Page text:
Keywords: Islamic art, Islamic architecture, decorations in Iranian mosques, calligraphy.

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3 Investigating Elements of Identity of Traditional Neighborhoods in Isfahan and Using These Elements in the Design of Modern Neighborhoods

Authors: Saman Keshavarzi

Abstract:

The process of planning, designing and building neighborhoods is a complex and multidimensional part of urban planning. Understanding the elements that give a neighborhood a sense of identity can lead to successful city planning and result in a cohesive and functional community where people feel a sense of belonging. These factors are important in ensuring that the needs of the urban population are met to live in a safe, pleasant and healthy society. This research paper aims to identify the elements of the identity of traditional neighborhoods in Isfahan and analyzes ways of using these elements in the design of modern neighborhoods to increase social interaction between communities and cultural reunification of people. The neighborhood of Jolfa in Isfahan has a unique socio-cultural identity as it dates back to the Safavid Dynasty of the 16th century, and most of its inhabitants are Christian Armenians of a religious minority. The elements of the identity of Jolfa were analyzed through the following research methods: field observations, distribution of questionnaires and qualitative analysis. The basic methodology that was used to further understand the Jolfa neighborhood and deconstruct the identity image that residents associate with their respective neighborhoods was a qualitative research method. This was done through utilizing questionnaires that respondents had to fill out in response to a series of research questions. From collecting these qualitative data, the major finding was that traditional neighborhoods that have elements of identity embedded in them are seen to have closer-knit communities whose residents have strong societal ties. This area of study in urban planning is vital to ensuring that new neighborhoods are built with concepts of social cohesion, community and inclusion in mind as they are what lead to strong, connected, and prosperous societies.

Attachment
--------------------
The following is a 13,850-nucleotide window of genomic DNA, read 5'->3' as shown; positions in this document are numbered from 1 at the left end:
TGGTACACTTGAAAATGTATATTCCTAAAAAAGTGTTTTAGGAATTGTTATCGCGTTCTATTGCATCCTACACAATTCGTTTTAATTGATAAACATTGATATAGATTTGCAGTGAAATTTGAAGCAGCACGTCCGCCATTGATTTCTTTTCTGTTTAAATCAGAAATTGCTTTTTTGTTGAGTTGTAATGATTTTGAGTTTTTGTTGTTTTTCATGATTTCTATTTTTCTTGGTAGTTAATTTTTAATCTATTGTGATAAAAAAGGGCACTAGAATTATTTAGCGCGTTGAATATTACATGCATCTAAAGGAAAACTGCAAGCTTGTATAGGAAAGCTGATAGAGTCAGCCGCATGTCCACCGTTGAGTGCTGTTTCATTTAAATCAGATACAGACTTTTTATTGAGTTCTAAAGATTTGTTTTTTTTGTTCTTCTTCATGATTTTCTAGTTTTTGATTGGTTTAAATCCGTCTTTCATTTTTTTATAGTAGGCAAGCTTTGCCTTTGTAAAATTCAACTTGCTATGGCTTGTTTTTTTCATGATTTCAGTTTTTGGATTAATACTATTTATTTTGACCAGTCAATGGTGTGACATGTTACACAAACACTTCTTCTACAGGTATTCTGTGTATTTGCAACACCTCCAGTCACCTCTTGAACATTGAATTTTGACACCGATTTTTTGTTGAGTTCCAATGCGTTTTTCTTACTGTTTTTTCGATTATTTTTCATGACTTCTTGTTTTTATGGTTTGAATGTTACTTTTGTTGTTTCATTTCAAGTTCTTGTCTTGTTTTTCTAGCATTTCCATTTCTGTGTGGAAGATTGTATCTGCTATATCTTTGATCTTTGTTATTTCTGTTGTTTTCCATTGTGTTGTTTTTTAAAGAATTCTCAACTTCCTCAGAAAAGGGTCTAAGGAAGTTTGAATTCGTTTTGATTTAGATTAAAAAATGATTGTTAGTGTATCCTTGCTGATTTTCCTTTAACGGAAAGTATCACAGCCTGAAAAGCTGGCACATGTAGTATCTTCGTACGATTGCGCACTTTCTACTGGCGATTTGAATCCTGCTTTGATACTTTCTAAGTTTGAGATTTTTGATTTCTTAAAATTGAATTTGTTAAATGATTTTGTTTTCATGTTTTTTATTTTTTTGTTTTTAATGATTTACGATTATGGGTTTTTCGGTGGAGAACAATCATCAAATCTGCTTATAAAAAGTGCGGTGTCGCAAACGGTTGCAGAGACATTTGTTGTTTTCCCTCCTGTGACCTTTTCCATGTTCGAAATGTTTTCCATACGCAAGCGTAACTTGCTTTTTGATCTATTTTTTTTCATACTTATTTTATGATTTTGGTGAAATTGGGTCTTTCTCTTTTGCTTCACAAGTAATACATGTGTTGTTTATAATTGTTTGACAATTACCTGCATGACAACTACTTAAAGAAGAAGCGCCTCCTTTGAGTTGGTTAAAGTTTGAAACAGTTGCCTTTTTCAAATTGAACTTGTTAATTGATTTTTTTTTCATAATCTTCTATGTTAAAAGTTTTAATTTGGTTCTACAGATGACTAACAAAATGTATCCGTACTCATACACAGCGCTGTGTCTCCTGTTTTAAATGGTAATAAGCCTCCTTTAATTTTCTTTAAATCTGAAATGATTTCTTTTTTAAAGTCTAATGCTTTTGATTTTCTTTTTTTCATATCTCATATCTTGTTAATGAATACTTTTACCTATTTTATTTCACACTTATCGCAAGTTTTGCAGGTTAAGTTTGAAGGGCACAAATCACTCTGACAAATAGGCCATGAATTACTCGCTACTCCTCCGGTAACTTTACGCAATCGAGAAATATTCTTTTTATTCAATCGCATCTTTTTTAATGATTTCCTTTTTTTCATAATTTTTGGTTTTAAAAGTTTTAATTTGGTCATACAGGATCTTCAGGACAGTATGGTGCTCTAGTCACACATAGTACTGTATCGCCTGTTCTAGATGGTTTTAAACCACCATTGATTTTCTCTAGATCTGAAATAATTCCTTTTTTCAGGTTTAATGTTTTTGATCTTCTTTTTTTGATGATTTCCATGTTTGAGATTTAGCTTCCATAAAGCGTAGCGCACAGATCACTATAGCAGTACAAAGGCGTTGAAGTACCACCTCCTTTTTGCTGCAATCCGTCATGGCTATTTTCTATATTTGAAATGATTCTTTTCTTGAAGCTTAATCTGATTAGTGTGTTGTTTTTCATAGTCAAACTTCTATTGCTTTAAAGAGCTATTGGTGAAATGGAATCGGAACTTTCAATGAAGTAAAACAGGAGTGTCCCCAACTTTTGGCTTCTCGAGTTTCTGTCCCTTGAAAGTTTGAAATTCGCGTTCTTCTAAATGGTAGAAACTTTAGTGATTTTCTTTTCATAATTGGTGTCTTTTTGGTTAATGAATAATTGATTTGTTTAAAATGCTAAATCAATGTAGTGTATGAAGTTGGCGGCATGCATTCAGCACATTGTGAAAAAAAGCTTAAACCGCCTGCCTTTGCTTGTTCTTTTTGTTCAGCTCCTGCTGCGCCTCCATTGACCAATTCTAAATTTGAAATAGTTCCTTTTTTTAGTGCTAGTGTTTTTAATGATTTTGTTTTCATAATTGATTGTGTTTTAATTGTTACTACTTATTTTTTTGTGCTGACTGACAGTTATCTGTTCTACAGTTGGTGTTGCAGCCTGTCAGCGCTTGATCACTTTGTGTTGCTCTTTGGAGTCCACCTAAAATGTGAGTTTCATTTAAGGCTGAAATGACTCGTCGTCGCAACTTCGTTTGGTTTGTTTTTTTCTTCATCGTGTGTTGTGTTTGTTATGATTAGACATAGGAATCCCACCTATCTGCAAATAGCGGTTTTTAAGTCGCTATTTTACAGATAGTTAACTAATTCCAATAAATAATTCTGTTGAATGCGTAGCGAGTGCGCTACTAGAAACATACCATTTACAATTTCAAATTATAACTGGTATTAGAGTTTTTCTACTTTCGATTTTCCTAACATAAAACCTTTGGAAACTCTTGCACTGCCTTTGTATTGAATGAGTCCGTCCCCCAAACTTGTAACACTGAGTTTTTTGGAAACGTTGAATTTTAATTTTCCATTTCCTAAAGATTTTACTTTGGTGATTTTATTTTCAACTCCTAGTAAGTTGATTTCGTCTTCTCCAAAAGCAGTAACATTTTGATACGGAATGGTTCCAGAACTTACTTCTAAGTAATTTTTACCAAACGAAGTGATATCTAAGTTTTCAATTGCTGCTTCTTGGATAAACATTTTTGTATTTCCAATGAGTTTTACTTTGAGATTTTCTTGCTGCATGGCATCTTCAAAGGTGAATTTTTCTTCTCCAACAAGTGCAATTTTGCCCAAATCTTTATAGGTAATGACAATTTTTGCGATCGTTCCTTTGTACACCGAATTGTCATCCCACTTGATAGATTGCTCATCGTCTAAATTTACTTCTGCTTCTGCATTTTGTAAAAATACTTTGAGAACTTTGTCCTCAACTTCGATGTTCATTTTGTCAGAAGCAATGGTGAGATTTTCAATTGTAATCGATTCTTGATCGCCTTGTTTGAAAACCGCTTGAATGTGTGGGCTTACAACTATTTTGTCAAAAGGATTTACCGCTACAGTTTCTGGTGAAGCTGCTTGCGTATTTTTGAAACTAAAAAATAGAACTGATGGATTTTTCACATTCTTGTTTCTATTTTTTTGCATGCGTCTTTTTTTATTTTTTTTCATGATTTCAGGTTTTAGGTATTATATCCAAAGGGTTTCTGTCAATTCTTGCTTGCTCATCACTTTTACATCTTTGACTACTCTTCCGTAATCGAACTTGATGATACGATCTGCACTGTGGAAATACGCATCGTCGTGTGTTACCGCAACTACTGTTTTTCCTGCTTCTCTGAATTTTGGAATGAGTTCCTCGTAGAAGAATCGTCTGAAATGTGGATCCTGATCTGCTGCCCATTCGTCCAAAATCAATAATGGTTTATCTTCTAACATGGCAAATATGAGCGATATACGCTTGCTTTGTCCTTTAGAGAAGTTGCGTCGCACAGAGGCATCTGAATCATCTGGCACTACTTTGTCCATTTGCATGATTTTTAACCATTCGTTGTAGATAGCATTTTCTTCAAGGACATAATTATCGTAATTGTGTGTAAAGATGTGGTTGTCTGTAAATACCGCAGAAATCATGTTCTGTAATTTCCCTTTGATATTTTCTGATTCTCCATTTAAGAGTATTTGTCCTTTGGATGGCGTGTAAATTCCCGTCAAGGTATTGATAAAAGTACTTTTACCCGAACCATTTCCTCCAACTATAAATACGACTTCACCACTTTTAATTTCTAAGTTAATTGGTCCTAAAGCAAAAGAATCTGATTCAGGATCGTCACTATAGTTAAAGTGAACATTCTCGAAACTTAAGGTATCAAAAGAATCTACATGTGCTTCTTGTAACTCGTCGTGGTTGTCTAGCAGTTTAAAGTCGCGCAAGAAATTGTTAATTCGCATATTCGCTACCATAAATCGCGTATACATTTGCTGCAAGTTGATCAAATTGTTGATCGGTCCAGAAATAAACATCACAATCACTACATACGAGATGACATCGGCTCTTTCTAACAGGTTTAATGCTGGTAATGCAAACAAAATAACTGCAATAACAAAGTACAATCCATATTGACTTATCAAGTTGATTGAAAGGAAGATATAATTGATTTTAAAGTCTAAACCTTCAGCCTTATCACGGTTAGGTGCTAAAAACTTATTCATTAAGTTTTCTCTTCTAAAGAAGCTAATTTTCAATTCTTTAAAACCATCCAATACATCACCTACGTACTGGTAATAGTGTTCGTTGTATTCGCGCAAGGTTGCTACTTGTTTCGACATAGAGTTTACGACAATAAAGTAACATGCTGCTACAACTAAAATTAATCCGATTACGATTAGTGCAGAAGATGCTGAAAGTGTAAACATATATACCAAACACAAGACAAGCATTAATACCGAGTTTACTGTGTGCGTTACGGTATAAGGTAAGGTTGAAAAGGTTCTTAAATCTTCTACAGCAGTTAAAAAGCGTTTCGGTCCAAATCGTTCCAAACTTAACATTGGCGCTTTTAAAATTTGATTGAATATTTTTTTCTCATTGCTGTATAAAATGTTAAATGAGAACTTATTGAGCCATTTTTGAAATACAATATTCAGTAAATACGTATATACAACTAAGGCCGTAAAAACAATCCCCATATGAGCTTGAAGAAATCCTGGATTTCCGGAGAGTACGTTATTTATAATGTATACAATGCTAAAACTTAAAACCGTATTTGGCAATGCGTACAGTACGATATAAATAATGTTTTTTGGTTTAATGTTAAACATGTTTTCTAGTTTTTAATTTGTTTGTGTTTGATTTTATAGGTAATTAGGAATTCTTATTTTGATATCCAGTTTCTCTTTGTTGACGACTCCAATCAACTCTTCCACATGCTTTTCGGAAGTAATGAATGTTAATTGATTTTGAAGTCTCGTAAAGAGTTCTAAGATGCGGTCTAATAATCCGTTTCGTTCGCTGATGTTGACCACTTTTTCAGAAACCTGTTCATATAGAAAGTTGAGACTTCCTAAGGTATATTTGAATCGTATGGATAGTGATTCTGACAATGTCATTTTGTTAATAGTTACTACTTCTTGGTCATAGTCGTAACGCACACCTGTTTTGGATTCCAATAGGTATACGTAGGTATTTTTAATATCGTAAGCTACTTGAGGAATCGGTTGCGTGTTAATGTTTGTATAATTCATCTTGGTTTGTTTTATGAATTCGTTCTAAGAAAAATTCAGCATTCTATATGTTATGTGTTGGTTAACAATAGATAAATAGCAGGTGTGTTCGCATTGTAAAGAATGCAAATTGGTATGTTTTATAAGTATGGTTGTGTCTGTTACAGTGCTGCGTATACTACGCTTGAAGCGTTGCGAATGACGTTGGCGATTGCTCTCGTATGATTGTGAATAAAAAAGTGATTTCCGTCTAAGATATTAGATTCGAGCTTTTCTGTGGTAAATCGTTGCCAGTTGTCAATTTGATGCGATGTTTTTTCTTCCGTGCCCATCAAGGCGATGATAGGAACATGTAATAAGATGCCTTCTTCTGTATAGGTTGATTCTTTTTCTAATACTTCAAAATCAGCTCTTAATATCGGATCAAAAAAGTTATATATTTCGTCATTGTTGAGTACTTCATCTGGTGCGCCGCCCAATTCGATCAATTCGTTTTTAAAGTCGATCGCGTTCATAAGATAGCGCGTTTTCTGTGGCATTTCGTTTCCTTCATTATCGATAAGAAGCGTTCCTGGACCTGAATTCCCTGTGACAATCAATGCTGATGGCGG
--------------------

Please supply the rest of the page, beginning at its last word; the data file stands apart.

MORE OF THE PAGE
Keywords: Development, housing, identity, neighborhood, policy, urbanization.

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2 Traditionally Sustainability Analyses of Hydraulic-Architectural Bridge Construction in Iran

Authors: Karim Shiraazi, Zargham OstadiAsl, Vahid Sheikhloie, Ahadollah Azami, Shahin Hassanimehr

Abstract:

Bridge is an architectural symbol in Iran as Badgir (wind catcher); fire temples and arch are vaults are such. Therefore, from the very old ages, construction of bridges in Iran has mixed with architecture, social customs, alms and charity and holiness. Since long ago, from Mad, Achaemenid, Parthian and Sassanid times which construction of bridges got an inseparable relation with social dependency and architecture, based on those dependency bridges and dams got holy names; as Dokhtar castle and Dokhtar bridges were constructed. This method continued even after Islam and whenever Iranians got free from political fights and the immunity of roads were established the bridge construction did also prospered. In ancient times bridge construction passes through it growing and completion process and in Sassanid time in some way it reached to the peak of art and glory; as after Islam especially during 4th. century (Arab calendar) it put behind a period of glory and in Safavid time it reached to an exceptional glory and magnificence by constructing glorious bridges on Zayandeh Roud River in Isfahan. Having a combined style and changeability into bridge barrier, some of these bridges develop into magnificent constructions. The sustainable structures, mentioned above, are constructed for various reasons as follows: connecting two sides of a river, storing water, controlling floods, using water energy to operate water windmills, making lanes of streams for farms- use, and building recreational places for people, etc. These studies carried in bridges reveals the fact that in construction and designing mentioned above, lots of technological factors have been taken into consideration such as exceeding floods in the rives, hydraulic and hydrology of the rivers and bridges, geology, foundation, structure, construction material, and adopting appropriate executing methods, all of which are being analyzed in this article.